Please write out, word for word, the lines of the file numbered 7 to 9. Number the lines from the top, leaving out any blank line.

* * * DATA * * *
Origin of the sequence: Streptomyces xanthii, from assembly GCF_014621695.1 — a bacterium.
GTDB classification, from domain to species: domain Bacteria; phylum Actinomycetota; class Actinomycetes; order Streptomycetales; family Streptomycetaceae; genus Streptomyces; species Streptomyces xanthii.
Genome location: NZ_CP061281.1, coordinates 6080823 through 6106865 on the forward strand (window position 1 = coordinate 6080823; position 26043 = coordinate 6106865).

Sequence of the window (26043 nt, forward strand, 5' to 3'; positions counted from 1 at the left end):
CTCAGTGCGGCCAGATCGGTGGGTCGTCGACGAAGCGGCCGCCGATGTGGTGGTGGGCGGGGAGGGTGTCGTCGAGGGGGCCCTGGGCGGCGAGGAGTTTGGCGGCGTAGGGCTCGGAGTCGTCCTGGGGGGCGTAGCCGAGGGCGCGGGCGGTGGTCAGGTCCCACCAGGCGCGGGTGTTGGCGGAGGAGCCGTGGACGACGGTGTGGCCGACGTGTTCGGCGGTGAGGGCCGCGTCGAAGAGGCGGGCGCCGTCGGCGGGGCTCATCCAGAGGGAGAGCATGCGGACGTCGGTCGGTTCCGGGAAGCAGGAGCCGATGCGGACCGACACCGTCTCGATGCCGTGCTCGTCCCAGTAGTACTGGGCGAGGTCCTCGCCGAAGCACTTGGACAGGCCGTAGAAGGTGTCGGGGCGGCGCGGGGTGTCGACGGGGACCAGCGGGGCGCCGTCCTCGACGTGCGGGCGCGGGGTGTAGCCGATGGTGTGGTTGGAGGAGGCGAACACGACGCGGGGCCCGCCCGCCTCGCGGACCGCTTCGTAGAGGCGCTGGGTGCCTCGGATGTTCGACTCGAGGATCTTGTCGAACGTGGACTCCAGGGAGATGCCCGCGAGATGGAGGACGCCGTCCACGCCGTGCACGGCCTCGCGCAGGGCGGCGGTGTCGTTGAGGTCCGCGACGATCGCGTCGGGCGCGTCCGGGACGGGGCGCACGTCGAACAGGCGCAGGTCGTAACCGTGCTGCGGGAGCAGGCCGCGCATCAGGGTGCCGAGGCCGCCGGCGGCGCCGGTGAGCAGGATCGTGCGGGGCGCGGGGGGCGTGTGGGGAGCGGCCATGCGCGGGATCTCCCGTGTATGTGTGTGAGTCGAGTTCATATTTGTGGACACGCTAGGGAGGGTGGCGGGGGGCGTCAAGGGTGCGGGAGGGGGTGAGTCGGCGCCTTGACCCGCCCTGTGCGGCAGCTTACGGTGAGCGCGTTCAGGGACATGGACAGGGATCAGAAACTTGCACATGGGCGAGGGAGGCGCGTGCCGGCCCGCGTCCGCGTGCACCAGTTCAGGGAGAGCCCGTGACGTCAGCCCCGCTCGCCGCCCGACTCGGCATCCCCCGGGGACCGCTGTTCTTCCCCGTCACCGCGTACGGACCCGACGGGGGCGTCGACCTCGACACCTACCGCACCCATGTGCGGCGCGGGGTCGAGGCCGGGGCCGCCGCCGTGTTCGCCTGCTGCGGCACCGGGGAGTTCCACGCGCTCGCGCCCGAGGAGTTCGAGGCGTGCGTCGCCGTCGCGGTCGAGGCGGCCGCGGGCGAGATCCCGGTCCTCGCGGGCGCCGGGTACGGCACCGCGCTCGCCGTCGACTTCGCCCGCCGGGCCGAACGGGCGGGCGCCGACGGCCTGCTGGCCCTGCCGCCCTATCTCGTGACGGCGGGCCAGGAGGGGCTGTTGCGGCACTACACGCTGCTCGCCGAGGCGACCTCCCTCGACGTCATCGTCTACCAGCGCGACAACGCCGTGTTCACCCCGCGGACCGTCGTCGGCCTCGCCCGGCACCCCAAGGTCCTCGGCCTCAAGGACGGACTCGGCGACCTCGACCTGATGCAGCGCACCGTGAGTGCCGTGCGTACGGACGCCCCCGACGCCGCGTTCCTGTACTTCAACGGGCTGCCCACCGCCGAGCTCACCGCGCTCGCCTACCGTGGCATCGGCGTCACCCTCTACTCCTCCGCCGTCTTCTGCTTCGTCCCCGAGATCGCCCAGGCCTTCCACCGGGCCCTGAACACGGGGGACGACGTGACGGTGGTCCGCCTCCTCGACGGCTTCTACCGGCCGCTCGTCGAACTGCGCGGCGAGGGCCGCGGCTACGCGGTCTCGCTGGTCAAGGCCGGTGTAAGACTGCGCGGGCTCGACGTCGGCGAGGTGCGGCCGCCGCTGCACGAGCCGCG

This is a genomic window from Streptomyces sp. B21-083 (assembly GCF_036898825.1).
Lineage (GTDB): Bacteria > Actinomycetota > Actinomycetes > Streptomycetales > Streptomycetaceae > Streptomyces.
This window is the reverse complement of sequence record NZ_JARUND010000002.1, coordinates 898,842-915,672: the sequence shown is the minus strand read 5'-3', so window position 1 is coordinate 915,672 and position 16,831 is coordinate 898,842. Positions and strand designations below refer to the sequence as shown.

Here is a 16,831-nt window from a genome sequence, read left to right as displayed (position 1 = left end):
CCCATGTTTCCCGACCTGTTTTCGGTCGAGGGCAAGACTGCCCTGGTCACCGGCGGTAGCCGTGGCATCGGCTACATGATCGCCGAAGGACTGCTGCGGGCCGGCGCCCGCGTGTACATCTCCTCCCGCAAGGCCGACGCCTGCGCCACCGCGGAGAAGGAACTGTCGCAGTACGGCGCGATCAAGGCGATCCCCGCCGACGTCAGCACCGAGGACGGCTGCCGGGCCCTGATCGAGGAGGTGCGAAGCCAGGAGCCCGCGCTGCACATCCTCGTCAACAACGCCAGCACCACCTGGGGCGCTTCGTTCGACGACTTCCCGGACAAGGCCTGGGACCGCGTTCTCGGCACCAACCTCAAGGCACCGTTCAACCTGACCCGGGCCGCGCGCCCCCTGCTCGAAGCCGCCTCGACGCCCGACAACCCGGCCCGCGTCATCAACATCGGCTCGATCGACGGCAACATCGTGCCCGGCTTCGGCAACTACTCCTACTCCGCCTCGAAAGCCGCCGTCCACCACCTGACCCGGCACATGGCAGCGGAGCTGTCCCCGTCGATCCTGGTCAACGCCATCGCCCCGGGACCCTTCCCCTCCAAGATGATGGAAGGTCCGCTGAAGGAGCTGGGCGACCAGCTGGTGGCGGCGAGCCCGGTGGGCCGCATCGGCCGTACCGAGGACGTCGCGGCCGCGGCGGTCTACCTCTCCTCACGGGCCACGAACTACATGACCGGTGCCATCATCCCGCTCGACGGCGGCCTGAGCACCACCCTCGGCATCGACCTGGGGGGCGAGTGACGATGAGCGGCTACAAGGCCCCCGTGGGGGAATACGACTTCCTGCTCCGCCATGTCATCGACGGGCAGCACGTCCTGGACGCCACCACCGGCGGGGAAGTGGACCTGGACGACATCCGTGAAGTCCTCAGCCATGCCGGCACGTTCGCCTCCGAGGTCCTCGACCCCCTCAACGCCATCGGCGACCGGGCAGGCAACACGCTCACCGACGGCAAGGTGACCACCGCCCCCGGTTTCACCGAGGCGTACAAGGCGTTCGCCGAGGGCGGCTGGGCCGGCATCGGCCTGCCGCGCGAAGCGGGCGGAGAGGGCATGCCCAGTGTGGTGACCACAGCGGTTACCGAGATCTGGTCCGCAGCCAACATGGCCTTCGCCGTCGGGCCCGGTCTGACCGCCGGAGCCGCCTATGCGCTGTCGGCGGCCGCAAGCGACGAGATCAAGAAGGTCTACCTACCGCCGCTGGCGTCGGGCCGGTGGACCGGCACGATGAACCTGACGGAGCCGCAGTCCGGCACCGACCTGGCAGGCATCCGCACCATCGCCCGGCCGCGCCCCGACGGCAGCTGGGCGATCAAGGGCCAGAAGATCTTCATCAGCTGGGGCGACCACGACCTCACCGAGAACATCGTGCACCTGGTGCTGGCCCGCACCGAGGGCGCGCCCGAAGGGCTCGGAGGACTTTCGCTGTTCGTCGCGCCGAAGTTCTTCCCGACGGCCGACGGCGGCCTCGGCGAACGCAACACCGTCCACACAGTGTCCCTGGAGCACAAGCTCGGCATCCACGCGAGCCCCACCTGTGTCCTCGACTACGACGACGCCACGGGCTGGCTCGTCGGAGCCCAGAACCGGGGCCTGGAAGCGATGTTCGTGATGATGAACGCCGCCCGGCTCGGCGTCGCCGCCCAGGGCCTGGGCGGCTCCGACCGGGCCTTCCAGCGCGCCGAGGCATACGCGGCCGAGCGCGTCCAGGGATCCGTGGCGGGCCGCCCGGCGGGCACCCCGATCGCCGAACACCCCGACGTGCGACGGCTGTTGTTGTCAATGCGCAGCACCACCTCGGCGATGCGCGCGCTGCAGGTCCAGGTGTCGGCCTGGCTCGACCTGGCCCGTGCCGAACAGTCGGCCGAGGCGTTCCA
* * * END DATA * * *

Lineage (GTDB): Bacteria > Actinomycetota > Actinomycetes > Streptomycetales > Streptomycetaceae > Streptomyces.
This window is the reverse complement of sequence record NZ_JARUND010000002.1, coordinates 898,842-915,672: the sequence shown is the minus strand read 5'-3', so window position 1 is coordinate 915,672 and position 16,831 is coordinate 898,842. Positions and strand designations below refer to the sequence as shown.

Here is a 16,831-nt window from a genome sequence, read left to right as displayed (position 1 = left end):